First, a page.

In the beginning of 1919, Steinbeck was accepted to the University of Stanford. Later, in 1925, he left without a degree. He wrote lots of short stories and articles for the College's newspaper. Steinbeck moved to New York to write, but had to support himself by being a construction worker. He started writing for the New York American, but didn't make enough, so had to keep his construction job.
He would eventually flunk out of college. At the age of 20 Crane moved back to Asbury Park to work as a reporter for the New York Tribune with his brother. Crane’s first experiences with his literary ideals started when he attended Hamlin Garland’s lectures on realism. Crane was deeply influenced by Garland’s guidance and tutelage. In 1891 Crane’s mother died.
Famous novelist John Ernst Steinbeck Jr. was born on February 27, 1902, in Salinas, California. His books, including his ground-breaking work The Grapes of Wrath often dealt with social and economic problems. His father, John Ernst Steinbeck, tried several different jobs to keep food on the table for his family: He owned a feed-and-grain store, managed a flour plant and had a job as the treasurer of Monterey County. His mom Olive Hamilton Steinbeck, was a ex- schoolteacher. For the most part, Steinbeck who grew up with three sisters had a nice childhood.
1. Who wrote the novel and who directed the film? In 1939, John Ernest Steinbeck published The Grapes of Wrath. Born in Salinas, California on February 27, 1902, Steinbeck came from a family of “modest” means. John Steinbeck Sr. held multiple jobs, while Olive Steinbeck was a schoolteacher. Passing on a love of reading and writing to her son, from the age of 14 Steinbeck wanted to be a writer.
He gained an interest in writing at a young age but put it on hold so he could work and earn money for his family. When his parents decided to move to California to find work, he had already started planning for Maryann Burk, girl four years younger that he had fallen in love with, to marry him. In 1957, they married and within the first two years of marriage they had two children, Christine and Vance. Like his father before him, Carver was an alcoholic who tried to write and attend college. This left Maryann to having to work and make money for the family by taking waitressing jobs in where ever they moved to.
By 1926, he was back in California and his first book, Cup of Gold, was published the year the of great stock market crash, but had little success. In 1930, he married Carol Henning, and the two lived in Pacific Grove, CA for the next several years. These years were lean; Steinbeck was having trouble selling his work, even with the help of his literary agents, McIntosh and Otis. Often, selling a short story for 50$ or so was the difference between eating or not. In 1937, though, Steinbeck got his first taste of real success.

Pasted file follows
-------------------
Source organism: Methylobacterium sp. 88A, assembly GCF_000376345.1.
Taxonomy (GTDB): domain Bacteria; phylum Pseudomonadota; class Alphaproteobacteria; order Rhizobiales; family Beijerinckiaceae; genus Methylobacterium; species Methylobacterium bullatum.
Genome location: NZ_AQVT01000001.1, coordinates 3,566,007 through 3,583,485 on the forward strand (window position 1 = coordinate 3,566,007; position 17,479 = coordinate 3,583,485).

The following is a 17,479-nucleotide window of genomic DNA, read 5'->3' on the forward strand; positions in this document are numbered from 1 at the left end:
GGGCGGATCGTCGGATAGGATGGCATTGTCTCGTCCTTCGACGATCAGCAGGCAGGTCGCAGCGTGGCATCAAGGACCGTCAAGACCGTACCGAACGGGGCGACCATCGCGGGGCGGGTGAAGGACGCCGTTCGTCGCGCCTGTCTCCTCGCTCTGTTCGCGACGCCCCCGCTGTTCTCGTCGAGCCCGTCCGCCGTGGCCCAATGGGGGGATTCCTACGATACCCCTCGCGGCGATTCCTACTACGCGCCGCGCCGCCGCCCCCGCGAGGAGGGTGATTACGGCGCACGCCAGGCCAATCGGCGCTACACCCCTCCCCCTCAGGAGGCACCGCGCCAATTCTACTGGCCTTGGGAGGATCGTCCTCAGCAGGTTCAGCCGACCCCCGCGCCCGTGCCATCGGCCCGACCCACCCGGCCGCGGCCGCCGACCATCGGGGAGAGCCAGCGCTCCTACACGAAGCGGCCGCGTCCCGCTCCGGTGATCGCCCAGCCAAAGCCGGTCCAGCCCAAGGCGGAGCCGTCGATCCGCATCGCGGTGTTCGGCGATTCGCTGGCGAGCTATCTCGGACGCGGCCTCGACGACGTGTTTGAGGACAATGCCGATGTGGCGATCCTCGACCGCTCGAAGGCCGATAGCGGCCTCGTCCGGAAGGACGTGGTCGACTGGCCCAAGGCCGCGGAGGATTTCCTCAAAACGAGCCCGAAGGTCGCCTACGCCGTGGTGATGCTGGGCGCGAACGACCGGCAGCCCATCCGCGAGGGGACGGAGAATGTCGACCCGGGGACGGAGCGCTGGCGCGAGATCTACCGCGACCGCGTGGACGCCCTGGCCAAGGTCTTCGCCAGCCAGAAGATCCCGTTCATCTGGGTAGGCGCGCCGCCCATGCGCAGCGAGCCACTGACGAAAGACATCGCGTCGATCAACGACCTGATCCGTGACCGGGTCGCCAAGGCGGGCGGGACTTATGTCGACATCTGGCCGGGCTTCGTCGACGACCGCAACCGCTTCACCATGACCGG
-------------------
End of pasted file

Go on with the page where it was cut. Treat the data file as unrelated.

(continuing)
Frank Herbert was a science fiction author who was born in Tacoma, Washington on October 8, 1920. At the age of eighteen, Herbert ran away from home because of poor home conditions and he was tired of being a waif. He moved to Salem, Oregon to live with his aunt. Next, he attended Salem High School and graduated the next year. In 1939, Herbert wryly lied about his age and got his first newspaper job working for the “Grendale Star.” One year after getting his first job in 1939, he got a job at the “Oregon Statesmen” newspaper and worked a variety of different positions, including photographer.
He would also take a teaching position at Derry’s Pinkerton Academy to receive another form of income. Frost would not stay there long, as he felt the need to once again move. In 1912, when Frost was nearly forty he sold the farm and used the proceeds to take his family to England, where he could devote himself entirely to writing. Frost would establish himself quickly and would reap the awards of immediate success. In 1894 at the age of twenty Frost sold and published his first poem “My Butterfly:An Elegy'; to The Independent, a New York literary journal.
Frost’s life and time period exemplified his quote as he experienced the technological changes of the twentieth century. Through these experiences, he entertained and taught his readers through his competitive poetry like his poem “The Road Not Taken”. Robert Frost was born on March 26, 1874, in San Francisco, California. William, his father, was a Journalist and Isabelle, his mother, was a teacher. His parents’ occupations sparked his early interest as a writer.
In 1885, the dying request of his father took Frost back to Massachusetts for the burial. Since Frost couldn't afford to travel back to California, Frost remained there and began his writing. Frost led a simple life. He taught, was a New England farmer, worked in a mill, was a reporter, and wrote. He graduated as valedictorian in High School in 1892 and attended Dartmouth College, but quit shortly after he started.